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Emmanuel SMITH, Appellant, v. STATE of Florida, Appellee.
Smith appeals from his judgment and sentence for sale of cocaine.1 He argues on appeal that he is entitled to a new trial because of improper comments by the prosecutor during closing argument. We affirm.
The evidence at trial was in dispute. Officer Adkins testified that as an undercover officer, driving a borrowed vehicle equipped with a one-way radio “bug,” he purchased a $20.00 piece of crack cocaine from Smith and the co-defendant, Siders. As soon as the transaction had been completed, Adkins gave the signal to “take down” Smith and Siders.
Smith and Siders began to run and Adkins chased them. As Adkins turned the corner of the apartment house complex where the sting operation took place, he saw the backup officers had detained Smith and Siders, based on his description. The other police officers did not see the transaction nor could they identify the defendants. Adkins testified as to the purchase from and the identity of the defendants.
Siders testified he only approached Adkins in his car to inquire whether Adkins was a police officer. He had intended to ask him if he wanted a “date.” When Adkins grabbed him, he pulled away and ran. Smith was just standing there, and had no conversation with Adkins. Smith did not testify.
During closing argument, the defense objected and moved for a mistrial based on comments by the prosecutor, which tended to bolster the truth of Adkins' testimony because he was a police officer. Adkins was the sole eyewitness to the crime and his credibility was at issue. The prosecutor said:
[Y]ou have to be very careful because sometimes I would submit that the Defense is trying to lead you astray about what the real issue is.
The real issue here is is Officer Adkins telling you the truth.
He pointed to that man over there [Smith] and said that man came to me and asked me what I wanted. I told him that I wanted a $20. He brought that man [Siders] over to me, brought a piece of crack cocaine over to me, and I gave him $20 for it. That's what happened.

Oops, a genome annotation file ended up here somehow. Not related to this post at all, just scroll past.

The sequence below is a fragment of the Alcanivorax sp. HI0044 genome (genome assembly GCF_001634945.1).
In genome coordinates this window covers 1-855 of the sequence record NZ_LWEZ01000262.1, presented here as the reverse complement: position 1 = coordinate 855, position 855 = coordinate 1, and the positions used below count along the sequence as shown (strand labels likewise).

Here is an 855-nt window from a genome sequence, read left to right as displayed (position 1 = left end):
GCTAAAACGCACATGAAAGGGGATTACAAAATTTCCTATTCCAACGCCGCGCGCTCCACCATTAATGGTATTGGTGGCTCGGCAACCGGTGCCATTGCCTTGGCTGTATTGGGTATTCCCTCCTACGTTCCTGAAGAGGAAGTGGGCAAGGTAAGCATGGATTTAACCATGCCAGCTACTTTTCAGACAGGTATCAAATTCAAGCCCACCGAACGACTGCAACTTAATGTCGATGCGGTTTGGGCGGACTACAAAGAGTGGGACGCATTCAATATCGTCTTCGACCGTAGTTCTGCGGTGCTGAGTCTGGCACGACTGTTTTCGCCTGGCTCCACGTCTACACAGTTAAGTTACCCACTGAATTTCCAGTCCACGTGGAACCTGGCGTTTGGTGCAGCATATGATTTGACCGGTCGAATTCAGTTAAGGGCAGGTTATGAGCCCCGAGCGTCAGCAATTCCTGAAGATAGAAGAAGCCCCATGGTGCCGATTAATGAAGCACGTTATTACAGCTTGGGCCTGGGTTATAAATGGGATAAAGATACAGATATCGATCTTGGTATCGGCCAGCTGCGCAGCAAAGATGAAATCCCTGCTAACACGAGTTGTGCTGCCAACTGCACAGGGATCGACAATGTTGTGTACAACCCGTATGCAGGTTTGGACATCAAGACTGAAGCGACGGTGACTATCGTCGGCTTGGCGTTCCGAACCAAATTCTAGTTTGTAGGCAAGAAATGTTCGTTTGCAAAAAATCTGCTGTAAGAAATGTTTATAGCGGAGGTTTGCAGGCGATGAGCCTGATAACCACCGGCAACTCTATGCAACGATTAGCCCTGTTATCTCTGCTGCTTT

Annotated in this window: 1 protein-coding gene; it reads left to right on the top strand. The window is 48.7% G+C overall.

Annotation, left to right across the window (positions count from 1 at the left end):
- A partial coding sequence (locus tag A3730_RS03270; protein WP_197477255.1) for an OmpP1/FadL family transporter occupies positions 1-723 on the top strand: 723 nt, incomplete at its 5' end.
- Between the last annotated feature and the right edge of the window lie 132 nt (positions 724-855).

I want to leave you with just one thing. One of the things that the judge is going to read to you is the instruction about weighing the evidence, it's called weighing the evidence. It deals basically with some of the things, many of them being just common sense but they are common sense things that reach the level that they are recognized in legal jurisprudence saying that jurors should be reminded to consider while they are deliberating in a case․
* * *
Was the witness honest and straightforward in answering the questions? Did the witness have some interest in how the case should be decided?
That's one I want to dwell on for just a minute. Who has an interest? You can say the police have an interest in these cases. They make an arrest and follow through by coming to court and testifying. They certainly have an interest in how the case is to be decided. But is their interest of such a significant one that would cause them to either shade their testimony, embellish their testimony, or perjure themselves? Think about that.
Then think about what the defendant, Mr. Siders, may have to gain or lose by the outcome of this case. What interest does he have in this case? Think about that in determining where the truth lies.
It is improper for an attorney to express a personal opinion as to the credibility of a witness. Johnson v. State, 801 So.2d 141 (Fla. 4th DCA 2001); Jones v. State, 449 So.2d 313 (Fla. 5th DCA), rev. denied, 456 So.2d 1182 (Fla.1984). It is equally improper for a prosecutor to vouch for the credibility of a police officer on the ground that he is a police officer. Johnson; Reyes v. State, 700 So.2d 458 (Fla. 4th DCA 1997). See also Jorlett v. State, 766 So.2d 1226 (Fla. 5th DCA 2000) (new trial required where prosecutor improperly vouched for credibility of the state's police officer witness arguing to the jury that “[S]he is our public servant. She is sworn to protect us”).
The comments in this case are directed at having the jury evaluate what motive a police officer would have to deceive them in a case which hinges on the witness' credibility. We agree the trial court was correct in overruling the objection. Comments by the prosecutor asking the jurors to evaluate what motive a police officer would have to deceive them is not improper when made in connection with evaluating a witness' credibility. Johnson; Reyes. For example, in Johnson, the prosecutor told the jurors during closing arguments that “the best evidence is the testimony of the police officer who has absolutely no reason any one has shown you to lie to you” and “those officers have no reason to lie.” The court held that these comments did not amount to improper bolstering. The prosecutor neither stated his personal opinion nor suggested that the officer's opinion was more believable simply because he was a police officer.